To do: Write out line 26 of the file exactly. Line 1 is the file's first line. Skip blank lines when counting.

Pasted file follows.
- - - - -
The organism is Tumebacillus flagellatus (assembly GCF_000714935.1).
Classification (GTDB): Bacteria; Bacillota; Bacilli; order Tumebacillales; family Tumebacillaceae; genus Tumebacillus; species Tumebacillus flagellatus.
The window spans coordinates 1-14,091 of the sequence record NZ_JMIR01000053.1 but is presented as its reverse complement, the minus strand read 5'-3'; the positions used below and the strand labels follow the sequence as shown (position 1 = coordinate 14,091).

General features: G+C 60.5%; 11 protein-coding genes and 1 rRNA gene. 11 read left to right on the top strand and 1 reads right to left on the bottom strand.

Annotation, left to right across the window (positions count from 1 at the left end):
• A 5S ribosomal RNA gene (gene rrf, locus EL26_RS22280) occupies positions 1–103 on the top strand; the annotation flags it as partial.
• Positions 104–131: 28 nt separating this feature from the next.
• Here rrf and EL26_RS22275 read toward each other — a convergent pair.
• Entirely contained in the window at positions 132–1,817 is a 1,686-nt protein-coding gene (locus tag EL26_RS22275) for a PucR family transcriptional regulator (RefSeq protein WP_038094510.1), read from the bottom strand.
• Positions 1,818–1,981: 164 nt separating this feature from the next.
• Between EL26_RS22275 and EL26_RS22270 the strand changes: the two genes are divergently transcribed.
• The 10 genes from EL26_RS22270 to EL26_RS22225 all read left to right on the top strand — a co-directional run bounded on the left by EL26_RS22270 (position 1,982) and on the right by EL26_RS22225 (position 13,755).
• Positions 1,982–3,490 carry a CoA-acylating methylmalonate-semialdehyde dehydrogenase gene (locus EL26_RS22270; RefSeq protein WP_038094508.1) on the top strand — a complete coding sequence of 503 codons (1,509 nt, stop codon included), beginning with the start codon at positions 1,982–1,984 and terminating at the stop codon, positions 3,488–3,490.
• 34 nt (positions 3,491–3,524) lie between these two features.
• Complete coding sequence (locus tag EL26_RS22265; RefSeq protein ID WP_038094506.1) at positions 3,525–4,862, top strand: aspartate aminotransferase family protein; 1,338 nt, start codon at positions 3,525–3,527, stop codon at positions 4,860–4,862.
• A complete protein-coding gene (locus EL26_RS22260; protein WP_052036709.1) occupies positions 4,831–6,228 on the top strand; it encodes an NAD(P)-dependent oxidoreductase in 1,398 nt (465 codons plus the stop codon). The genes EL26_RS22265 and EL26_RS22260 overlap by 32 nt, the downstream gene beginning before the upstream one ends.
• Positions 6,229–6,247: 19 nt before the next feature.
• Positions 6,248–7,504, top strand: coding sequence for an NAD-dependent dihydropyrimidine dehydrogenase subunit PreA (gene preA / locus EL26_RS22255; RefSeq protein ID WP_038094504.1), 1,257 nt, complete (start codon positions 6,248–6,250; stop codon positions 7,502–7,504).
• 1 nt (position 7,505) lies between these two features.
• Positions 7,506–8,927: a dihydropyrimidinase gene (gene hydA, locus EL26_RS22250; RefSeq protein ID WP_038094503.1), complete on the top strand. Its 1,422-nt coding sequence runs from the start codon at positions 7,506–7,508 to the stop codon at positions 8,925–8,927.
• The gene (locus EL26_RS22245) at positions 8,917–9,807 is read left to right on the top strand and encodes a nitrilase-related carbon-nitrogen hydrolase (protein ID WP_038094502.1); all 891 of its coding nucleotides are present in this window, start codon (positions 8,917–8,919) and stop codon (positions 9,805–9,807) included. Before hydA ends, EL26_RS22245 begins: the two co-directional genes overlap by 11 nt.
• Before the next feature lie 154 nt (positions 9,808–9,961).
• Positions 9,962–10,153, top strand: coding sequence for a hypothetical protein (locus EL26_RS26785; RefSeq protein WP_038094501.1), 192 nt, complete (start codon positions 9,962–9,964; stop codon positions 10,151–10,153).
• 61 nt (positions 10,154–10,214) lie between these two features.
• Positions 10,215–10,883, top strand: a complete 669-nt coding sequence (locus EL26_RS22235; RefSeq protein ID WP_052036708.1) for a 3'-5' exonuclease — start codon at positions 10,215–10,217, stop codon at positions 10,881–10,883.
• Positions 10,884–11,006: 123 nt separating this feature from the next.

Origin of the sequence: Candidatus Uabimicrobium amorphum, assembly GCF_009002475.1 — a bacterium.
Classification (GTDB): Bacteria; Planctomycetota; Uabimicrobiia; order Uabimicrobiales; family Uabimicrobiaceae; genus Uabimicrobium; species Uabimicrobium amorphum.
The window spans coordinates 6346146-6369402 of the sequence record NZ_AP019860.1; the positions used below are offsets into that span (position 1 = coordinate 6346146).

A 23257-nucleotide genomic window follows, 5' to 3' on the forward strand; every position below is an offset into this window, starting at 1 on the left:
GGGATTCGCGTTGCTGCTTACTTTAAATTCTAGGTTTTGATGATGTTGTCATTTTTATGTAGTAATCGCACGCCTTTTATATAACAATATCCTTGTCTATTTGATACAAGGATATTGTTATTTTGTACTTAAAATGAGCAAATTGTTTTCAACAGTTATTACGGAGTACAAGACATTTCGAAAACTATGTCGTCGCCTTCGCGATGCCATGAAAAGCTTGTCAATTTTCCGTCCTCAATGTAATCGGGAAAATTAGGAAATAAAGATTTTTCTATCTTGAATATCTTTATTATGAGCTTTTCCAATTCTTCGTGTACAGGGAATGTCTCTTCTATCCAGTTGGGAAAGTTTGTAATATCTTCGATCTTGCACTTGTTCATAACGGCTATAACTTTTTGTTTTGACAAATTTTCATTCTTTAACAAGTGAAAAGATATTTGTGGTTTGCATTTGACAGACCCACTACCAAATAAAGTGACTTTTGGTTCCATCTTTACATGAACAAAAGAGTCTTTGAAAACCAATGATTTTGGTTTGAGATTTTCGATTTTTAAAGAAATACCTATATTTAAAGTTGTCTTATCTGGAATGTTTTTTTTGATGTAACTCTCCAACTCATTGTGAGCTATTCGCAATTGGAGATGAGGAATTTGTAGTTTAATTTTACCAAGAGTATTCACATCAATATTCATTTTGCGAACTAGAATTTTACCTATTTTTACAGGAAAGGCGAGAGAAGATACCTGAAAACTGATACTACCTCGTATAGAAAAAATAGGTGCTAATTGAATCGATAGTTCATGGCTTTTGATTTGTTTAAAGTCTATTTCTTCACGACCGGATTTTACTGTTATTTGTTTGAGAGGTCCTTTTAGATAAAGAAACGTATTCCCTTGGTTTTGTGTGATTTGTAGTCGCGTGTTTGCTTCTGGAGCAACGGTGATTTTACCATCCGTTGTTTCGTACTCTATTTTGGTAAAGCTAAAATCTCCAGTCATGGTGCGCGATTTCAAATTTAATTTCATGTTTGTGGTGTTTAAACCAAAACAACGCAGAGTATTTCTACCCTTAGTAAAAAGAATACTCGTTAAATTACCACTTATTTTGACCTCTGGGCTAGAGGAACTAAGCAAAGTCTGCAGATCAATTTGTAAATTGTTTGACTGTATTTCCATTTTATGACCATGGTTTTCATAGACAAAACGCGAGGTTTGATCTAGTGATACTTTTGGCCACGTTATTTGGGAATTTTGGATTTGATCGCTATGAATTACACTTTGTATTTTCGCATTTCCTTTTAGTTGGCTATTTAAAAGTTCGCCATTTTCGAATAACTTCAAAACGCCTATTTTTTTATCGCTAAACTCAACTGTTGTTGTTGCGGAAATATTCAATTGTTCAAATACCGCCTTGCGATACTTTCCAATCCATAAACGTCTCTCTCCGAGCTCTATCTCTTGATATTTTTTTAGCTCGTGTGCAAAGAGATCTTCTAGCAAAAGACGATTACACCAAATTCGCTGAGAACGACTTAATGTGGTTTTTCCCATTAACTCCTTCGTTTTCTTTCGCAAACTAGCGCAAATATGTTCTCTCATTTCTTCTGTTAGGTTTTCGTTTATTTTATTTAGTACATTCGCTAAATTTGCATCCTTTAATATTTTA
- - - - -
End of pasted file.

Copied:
• Positions 10,884–11,006: 123 nt separating this feature from the next.